What to expect from the Fed’s first meeting since ‘Brexit’

Federal Reserve Chairwoman Janet L. Yellen testifies before the House Financial Services Committee on June 22.
(Manuel Balce Ceneta / Associated Press)

Federal Reserve policymakers meet this week for the first time since Britain voted to leave the European Union, and the referendum’s effects on financial markets and economic growth are likely to be a hot topic during the two-day gathering.

After all, central bank officials were so concerned about the fallout of a potential “leave” vote that they held off on increasing a key interest rate last month just days before British citizens went to the polls.

Stock markets in the United States and abroad tumbled and economists downgraded their growth forecasts in the wake of the Brexit results, causing experts to predict there was no chance the Fed would add to the turmoil by enacting a rate hike this summer.

See the most-read stories in Business this hour »

But financial markets have bounced back, with major U.S. stock indexes hitting record highs last week. And recent economic indicators point toward stronger growth after a weak winter.

How much will that change the calculus of Fed officials?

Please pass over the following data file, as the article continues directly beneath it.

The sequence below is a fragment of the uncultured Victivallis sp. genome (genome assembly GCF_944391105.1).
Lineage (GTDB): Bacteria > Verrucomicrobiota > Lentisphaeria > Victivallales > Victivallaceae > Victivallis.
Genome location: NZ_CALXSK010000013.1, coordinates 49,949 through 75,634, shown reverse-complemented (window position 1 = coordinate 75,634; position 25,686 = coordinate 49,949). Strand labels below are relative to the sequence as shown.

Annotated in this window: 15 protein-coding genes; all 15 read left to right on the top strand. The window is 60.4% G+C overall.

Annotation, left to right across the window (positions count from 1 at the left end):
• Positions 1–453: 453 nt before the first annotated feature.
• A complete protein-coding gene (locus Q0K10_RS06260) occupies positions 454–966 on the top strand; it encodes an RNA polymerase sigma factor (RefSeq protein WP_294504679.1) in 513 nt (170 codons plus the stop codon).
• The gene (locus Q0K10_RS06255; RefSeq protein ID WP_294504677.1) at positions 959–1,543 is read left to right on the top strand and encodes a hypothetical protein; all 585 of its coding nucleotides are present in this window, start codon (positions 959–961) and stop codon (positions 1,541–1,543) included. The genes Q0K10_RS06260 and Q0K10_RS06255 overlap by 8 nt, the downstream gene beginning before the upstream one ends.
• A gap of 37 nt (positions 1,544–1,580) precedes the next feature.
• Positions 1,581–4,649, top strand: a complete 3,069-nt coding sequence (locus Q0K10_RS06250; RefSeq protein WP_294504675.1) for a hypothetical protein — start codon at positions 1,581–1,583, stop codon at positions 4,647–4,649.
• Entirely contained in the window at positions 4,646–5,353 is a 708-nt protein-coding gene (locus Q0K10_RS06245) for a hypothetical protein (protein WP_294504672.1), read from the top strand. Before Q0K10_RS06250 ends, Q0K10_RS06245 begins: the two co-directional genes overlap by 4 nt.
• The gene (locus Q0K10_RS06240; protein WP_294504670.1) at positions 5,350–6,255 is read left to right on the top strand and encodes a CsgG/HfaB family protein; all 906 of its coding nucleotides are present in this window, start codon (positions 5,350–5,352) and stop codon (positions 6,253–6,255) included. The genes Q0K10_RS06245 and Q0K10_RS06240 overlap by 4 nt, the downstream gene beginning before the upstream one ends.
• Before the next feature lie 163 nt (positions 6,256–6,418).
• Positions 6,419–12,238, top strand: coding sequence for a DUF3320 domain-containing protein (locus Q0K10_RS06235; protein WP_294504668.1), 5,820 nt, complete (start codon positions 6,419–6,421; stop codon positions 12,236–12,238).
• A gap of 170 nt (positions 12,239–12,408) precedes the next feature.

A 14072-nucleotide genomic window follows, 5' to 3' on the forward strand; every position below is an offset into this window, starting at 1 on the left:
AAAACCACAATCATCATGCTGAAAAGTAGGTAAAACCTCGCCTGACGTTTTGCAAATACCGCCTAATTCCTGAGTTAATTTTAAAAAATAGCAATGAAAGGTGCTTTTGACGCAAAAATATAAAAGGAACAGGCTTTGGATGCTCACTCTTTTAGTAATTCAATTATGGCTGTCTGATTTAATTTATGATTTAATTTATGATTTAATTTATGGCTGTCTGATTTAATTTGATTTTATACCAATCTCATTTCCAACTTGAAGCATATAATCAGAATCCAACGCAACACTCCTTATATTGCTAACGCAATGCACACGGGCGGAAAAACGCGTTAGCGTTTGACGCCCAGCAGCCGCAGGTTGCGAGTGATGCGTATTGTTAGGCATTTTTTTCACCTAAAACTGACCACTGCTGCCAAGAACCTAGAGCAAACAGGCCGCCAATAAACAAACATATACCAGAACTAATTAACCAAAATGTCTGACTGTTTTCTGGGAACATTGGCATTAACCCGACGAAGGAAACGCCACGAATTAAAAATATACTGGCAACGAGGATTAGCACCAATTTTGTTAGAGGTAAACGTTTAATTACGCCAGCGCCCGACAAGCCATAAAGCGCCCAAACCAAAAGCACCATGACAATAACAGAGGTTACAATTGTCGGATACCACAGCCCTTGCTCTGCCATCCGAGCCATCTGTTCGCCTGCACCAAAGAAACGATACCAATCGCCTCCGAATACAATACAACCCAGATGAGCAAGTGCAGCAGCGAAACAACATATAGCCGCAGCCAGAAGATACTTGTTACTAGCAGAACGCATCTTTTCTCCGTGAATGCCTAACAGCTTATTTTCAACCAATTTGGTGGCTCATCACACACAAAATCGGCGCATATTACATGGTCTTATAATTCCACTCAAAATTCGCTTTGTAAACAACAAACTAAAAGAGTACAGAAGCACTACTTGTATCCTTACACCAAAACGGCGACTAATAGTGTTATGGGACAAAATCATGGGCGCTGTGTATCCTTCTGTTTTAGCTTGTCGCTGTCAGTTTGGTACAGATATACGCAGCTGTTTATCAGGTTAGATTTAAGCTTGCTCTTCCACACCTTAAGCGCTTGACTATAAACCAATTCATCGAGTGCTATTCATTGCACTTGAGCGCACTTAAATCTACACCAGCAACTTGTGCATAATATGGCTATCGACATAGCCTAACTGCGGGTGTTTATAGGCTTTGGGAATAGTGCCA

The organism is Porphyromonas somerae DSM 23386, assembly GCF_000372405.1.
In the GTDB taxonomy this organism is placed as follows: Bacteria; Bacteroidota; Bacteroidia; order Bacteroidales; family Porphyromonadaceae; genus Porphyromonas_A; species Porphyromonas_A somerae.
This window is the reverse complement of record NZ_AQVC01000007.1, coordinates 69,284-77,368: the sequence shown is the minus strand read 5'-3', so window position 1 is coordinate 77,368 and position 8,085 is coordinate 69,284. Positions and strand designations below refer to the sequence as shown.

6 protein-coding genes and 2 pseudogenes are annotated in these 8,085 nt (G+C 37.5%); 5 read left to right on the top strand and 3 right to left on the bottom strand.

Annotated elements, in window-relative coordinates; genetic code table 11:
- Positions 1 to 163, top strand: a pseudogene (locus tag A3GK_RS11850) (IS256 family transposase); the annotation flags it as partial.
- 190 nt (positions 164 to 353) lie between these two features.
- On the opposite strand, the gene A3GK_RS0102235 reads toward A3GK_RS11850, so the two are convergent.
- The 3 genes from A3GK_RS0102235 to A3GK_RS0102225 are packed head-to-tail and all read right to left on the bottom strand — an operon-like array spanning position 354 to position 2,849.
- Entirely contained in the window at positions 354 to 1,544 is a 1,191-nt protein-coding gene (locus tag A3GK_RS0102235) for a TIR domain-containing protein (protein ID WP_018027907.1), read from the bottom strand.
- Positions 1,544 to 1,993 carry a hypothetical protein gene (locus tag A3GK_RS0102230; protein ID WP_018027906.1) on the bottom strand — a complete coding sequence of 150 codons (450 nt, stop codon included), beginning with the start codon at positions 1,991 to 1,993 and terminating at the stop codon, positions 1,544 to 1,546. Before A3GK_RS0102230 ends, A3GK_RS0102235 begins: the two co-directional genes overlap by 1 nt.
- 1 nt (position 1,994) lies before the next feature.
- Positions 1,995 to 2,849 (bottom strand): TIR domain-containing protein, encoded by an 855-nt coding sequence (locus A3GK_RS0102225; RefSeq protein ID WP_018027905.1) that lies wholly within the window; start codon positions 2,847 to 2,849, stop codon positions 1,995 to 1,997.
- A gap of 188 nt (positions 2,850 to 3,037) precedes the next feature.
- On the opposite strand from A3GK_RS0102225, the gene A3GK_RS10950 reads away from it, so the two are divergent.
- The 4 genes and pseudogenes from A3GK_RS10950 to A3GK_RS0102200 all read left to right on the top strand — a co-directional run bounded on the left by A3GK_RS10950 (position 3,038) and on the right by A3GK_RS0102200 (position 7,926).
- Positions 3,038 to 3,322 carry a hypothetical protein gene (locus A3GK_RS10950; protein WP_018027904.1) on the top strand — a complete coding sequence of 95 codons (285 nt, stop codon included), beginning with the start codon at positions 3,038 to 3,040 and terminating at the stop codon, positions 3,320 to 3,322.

Here’s what to expect when the meeting ends Wednesday with the release of a monetary policy statement at 11 a.m.

A rate hike would be a shocker

Even though financial markets appear to have shaken off the Brexit fallout, analysts don’t expect the benchmark federal funds rate to move from its current range of 0.25 to 0.5 percentage points. 

Fed Chairwoman Janet L. Yellen and her colleagues on the policymaking Federal Open Market Committee like to lay the groundwork for a possible rate hike for weeks with subtle and not-so subtle public signals to avoid surprising investors. There have been none of those comments leading up to this week’s meeting.

In fact, Yellen, who would be the signaler-in-chief, hasn’t spoken publicly since the June 23 British vote.

“I think it would usher in a period of uncertainty, and it is very hard to predict, but there could be a period of financial market volatility that would negatively affect financial conditions and the U.S. economic outlook,” Yellen told a House hearing on June 21 of the effect of a vote to leave the European Union. 

In the days after the vote, the odds of a July rate hike fell to zero according to the closely watched FedWatch Tool produced by the CME Group futures exchange.

By Tuesday, the odds had inched up to 2.4%, but that still indicated a rate hike was highly unlikely.

“In our view, not enough time has passed since the June meeting for the uncertainties that affected the outlook to be resolved,” economists Kevin Logan and Ryan Wang of HSBC Global Research said in a report this week.

See you in September — or even later 

The Federal Open Market Committee’s next meeting is Sept. 20-21, giving Fed policymakers nearly two months to better assess the U.S. economy and the effects of the Brexit.

The meeting is preceded by the annual economic policy symposium held in late August in Jackson Hole, Wyo., by the Federal Reserve Bank of Kansas City. Yellen is scheduled to speak at the high-profile event and could indicate a rate hike is coming.